I Thessalonians 2.2-8; Psalm 116; Luke 10.1-9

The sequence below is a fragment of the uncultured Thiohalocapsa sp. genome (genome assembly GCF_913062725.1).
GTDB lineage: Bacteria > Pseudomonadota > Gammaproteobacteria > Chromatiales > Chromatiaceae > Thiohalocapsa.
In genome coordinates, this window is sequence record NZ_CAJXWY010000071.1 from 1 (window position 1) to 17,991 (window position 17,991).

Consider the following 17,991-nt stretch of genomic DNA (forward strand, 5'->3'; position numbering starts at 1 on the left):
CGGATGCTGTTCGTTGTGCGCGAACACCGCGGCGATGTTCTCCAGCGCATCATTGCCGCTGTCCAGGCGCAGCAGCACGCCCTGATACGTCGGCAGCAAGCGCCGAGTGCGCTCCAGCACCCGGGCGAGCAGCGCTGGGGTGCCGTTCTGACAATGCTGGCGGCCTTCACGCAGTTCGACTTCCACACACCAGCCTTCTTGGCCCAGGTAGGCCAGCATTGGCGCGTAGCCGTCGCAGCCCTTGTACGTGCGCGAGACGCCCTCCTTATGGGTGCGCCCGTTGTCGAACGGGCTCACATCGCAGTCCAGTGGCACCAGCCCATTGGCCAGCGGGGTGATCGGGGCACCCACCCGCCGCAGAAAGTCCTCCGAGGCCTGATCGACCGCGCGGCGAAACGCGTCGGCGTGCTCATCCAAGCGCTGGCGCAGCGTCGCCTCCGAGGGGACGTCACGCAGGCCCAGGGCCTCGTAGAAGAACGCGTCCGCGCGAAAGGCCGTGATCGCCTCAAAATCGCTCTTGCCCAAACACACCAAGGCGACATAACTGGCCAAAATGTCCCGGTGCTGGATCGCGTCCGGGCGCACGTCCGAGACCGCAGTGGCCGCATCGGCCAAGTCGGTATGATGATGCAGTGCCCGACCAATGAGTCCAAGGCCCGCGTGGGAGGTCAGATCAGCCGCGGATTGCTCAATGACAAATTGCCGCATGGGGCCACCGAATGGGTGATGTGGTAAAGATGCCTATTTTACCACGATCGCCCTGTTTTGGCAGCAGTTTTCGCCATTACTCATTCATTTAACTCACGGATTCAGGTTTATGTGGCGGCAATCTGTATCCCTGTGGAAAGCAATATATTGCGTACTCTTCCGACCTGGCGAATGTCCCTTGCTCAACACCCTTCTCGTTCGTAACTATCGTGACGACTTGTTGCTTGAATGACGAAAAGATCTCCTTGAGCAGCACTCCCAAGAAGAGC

In 596, Pope St Gregory the Great appointed Augustine, then the Prior of St Andrew’s Abbey in Rome, to lead thirty monks to evangelise the Anglo-Saxons. They landed at Ebbsfleet in Kent in the spring of 597, and were cautiously received by King Æthelberht. The King and his court were converted (his wife, Queen Bertha, was already a Christian who had brought to Kent the Merovingian Bishop Liudhard as her Chaplain) and he donated land for the missionaries to establish a monastery and Cathedral at Canterbury, Æthelberht’s principal city. Thousands of converts were baptised on Christmas Day of 597. In 601 a second delegation was sent from Rome (among other things, they brought Augustine the pallium, denoting his archiepiscopal authority), and by 604, Bishoprics had been established at London and Rochester and a school for the training of native clergy had been opened. St Augustine probably died 26 May 604. As we give thanks for the apostolate of Augustine, let us pray that we in our time may also be given courage to proclaim the Good News of God in Christ.